In the opening lines of the poem, the speaker’s attention is fixed at one scene at one specific point in time. Carson’s translation emphasizes this by introducing the man as “that man,” as if the speaker was pointing to someone. “That” also helps to establish a sense of physical space in the poem by suggesting that the man is somewhat distant from the speaker, but near to her beloved. The flippant tone of “whoever he is” indicates that these issues of setting and social location are more significant to the speaker, and to the poem, than the man as an individual person. While the beloved is as distant as him in a physical sense, the speaker’s use of the second person to refer to her connotes a figurative intimacy, in contrast to the indifference with which she refers to the man beside her beloved.
“no: tongue breaks and thin
fire is racing under skin”
This crucial moment in the poem, in which the speaker begins to lose herself while gazing at her beloved, is marked by a deepening surreality. The inclusion of a colon in this otherwise-minimally punctuated poem is striking, especially because it is used so unusually, following the first word at the beginning of a stanza, and not introducing a list. The colon forces a hard stop, one exaggerated by the strangeness of its presence. It parallels the sonic imagery of “tongue breaks” by breaking the sound of the line. In contrast, the enjambment at the end of the line pushes the reader smoothly forward, past the line break, wondering how the sentence will end. That new pace creates aesthetic contrast with the beginning of the stanza, while again echoing the image it describes, this time of racing fire.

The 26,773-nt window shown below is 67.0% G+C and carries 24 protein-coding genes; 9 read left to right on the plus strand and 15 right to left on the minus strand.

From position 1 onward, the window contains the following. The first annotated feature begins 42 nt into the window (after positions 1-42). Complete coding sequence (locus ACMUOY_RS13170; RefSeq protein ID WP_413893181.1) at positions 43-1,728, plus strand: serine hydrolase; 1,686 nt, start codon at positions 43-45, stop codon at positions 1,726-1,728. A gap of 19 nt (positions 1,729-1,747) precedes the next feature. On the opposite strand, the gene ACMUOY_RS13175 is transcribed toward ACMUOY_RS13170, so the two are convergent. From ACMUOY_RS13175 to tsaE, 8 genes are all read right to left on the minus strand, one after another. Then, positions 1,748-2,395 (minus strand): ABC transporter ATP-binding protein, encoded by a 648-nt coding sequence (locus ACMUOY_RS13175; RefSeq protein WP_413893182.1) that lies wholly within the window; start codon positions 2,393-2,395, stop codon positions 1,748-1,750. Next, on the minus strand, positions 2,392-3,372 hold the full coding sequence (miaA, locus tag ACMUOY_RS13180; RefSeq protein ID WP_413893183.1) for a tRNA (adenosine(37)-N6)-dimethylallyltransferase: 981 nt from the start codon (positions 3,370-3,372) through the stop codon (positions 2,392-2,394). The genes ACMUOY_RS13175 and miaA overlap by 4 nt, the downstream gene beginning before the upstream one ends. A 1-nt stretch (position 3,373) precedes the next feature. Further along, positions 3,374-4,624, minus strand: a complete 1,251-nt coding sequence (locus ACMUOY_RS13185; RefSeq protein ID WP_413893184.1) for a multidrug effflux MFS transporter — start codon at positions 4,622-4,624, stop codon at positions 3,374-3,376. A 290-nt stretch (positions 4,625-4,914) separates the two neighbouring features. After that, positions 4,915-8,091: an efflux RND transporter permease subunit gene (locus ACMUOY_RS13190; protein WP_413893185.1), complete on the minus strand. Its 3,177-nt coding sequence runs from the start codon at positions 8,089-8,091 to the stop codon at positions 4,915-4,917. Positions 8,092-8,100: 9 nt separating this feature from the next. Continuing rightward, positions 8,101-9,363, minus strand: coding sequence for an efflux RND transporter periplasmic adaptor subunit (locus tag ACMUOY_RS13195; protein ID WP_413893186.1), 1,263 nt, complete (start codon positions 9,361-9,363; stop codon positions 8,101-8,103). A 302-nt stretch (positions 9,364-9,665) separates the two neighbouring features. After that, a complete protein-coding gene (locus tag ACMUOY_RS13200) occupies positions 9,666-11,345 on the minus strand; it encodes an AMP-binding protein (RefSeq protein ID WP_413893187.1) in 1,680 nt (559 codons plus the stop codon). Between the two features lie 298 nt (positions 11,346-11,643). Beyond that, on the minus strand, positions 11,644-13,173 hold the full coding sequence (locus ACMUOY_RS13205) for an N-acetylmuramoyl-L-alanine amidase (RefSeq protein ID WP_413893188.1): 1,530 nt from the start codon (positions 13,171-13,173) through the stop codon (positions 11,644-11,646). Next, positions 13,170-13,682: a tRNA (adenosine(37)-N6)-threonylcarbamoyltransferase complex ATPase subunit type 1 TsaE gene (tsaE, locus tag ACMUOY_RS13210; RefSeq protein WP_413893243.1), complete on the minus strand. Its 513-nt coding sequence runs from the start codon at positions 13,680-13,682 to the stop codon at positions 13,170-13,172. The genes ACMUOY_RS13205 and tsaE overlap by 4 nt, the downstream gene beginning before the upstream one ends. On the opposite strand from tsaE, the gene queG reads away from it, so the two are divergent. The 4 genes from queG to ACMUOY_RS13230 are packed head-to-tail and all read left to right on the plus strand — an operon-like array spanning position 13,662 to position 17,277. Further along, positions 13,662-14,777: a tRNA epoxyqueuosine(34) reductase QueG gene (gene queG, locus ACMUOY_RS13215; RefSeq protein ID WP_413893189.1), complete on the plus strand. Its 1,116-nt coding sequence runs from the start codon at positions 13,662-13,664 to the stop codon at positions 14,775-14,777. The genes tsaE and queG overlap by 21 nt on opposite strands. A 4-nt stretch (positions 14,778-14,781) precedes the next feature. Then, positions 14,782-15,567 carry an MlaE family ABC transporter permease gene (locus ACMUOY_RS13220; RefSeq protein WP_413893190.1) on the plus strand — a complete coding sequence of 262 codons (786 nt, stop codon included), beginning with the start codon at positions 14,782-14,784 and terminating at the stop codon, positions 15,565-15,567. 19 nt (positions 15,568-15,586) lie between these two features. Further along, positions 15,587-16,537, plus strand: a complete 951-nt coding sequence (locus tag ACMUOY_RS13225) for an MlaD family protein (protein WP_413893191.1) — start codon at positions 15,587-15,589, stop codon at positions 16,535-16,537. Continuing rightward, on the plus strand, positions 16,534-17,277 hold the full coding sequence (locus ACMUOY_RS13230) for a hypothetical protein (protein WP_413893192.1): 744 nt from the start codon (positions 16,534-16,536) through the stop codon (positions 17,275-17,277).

“and cold sweat holds me and shaking
grips me all”
The beginning of the penultimate stanza might appear at first glance to merely reiterate the imagery of the previous lines. Yet, while the focus on a bodily crisis remains, the speaker’s attitude towards it begins to shift. The speaker uses “holds” and “grips” to describe the actions of her body, two nearly synonymous verbs. This repeated, and hence important, image of the body holding onto the speaker conveys intimacy, even an erotic relationship between the speaker’s body and herself—as if she could be so moved by her desire for the beloved, that she is actually outside of her own body. This quote also reintroduces the first person, which disappeared in the last stanza. The sudden presence of a “me” suggests that the speaker has found a way to exist as a self, even as her relationship to her own body remains fractured.
Sappho Fragment 31 Questions and Answers
The Question and Answer section for Sappho Fragment 31 is a great
resource to ask questions, find answers, and discuss the novel.